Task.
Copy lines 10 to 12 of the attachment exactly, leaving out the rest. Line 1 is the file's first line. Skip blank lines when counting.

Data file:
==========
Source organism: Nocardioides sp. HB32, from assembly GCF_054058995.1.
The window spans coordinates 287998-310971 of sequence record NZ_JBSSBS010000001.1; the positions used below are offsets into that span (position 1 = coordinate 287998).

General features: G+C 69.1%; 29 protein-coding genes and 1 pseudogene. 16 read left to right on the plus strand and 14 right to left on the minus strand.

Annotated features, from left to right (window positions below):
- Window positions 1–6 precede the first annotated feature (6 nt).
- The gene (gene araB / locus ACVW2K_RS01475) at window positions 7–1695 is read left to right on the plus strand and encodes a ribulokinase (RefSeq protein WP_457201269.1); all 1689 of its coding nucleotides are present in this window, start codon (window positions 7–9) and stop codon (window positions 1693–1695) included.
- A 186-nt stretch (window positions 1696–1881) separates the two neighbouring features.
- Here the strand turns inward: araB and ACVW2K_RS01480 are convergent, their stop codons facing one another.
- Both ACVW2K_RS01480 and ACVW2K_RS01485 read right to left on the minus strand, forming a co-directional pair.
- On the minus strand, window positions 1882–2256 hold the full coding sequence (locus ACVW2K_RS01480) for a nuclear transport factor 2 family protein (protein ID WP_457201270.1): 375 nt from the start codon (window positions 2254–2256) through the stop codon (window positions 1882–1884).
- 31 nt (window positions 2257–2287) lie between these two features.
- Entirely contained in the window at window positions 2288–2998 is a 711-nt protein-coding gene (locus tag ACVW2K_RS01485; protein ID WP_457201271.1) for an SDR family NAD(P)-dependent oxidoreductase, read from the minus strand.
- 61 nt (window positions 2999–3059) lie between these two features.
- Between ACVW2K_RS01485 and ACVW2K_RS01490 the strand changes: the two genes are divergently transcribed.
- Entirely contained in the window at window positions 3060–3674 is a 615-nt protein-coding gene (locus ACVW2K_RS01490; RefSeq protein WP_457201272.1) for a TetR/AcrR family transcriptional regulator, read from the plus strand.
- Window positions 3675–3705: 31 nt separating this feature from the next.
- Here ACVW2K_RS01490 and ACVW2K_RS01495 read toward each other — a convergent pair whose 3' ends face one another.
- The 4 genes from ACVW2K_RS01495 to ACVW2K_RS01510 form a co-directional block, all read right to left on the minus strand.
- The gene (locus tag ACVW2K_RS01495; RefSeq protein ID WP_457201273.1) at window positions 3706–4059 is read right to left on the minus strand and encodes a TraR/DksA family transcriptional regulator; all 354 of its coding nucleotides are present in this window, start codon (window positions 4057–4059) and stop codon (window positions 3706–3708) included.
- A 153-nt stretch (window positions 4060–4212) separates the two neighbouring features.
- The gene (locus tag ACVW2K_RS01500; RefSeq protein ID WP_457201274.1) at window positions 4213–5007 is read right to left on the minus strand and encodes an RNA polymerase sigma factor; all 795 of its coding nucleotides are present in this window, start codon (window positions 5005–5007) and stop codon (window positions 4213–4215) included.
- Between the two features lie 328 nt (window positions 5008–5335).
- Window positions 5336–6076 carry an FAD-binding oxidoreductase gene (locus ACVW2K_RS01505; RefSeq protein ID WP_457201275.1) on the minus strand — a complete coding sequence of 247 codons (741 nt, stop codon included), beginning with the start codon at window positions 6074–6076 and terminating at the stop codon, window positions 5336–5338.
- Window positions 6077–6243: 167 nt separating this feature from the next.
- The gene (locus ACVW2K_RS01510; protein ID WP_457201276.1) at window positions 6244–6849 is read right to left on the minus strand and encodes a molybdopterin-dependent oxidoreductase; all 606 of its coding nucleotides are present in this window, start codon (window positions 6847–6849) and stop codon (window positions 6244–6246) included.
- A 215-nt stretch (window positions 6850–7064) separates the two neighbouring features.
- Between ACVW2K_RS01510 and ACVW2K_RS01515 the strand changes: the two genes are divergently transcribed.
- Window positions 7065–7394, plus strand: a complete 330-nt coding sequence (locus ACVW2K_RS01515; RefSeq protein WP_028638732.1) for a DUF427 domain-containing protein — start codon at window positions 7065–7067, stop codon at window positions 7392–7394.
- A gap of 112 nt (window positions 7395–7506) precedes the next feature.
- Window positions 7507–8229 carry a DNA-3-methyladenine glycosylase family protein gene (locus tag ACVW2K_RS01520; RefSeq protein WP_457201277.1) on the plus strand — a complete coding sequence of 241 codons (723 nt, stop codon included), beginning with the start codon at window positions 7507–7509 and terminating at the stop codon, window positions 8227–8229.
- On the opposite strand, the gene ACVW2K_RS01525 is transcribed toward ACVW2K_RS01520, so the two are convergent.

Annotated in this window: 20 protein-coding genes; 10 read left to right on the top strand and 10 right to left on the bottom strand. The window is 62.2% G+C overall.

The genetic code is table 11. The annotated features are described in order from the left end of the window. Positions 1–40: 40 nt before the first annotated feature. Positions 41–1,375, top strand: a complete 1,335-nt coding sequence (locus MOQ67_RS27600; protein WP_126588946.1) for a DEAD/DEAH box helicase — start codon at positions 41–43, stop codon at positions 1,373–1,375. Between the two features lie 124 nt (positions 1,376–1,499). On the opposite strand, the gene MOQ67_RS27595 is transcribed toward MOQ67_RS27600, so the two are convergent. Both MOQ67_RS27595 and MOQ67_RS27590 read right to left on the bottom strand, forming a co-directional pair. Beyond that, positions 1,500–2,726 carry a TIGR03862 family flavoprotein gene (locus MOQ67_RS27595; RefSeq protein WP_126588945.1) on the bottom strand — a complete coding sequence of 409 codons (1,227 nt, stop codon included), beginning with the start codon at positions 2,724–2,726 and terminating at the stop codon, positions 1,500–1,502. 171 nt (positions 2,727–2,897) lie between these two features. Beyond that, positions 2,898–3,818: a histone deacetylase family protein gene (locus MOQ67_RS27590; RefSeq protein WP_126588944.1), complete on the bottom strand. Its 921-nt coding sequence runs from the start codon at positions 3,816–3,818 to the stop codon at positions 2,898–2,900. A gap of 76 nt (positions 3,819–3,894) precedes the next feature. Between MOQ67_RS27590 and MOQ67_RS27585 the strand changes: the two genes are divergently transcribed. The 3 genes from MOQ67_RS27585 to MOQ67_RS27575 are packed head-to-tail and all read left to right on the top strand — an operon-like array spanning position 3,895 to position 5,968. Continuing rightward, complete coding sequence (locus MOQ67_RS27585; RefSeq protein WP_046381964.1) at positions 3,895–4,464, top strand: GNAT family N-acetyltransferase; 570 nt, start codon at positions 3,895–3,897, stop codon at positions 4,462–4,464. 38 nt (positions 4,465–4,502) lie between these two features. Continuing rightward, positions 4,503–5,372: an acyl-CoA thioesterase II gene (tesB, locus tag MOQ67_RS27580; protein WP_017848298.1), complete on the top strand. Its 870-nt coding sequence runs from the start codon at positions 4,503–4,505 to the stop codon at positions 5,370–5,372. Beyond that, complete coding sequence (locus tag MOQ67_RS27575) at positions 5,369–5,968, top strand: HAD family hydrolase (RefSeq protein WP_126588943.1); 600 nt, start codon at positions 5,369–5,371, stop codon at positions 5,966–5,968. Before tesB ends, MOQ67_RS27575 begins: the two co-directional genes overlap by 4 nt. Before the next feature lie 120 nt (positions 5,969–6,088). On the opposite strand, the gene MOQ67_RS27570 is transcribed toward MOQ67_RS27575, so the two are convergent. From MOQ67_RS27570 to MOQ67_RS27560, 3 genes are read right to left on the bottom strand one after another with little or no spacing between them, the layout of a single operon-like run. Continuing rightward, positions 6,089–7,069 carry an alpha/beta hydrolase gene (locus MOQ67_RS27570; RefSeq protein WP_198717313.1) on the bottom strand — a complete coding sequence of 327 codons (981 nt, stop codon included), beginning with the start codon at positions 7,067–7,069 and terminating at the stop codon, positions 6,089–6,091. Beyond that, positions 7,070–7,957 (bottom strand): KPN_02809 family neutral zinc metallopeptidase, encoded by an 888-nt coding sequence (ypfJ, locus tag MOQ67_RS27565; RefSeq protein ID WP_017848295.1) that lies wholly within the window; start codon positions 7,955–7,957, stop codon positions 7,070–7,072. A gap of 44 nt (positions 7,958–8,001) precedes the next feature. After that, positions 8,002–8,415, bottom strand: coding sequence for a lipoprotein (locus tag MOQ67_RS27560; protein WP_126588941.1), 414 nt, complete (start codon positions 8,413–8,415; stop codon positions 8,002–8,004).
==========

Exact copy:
- On the minus strand, window positions 1882–2256 hold the full coding sequence (locus ACVW2K_RS01480) for a nuclear transport factor 2 family protein (protein ID WP_457201270.1): 375 nt from the start codon (window positions 2254–2256) through the stop codon (window positions 1882–1884).
- 31 nt (window positions 2257–2287) lie between these two features.
- Entirely contained in the window at window positions 2288–2998 is a 711-nt protein-coding gene (locus tag ACVW2K_RS01485; protein ID WP_457201271.1) for an SDR family NAD(P)-dependent oxidoreductase, read from the minus strand.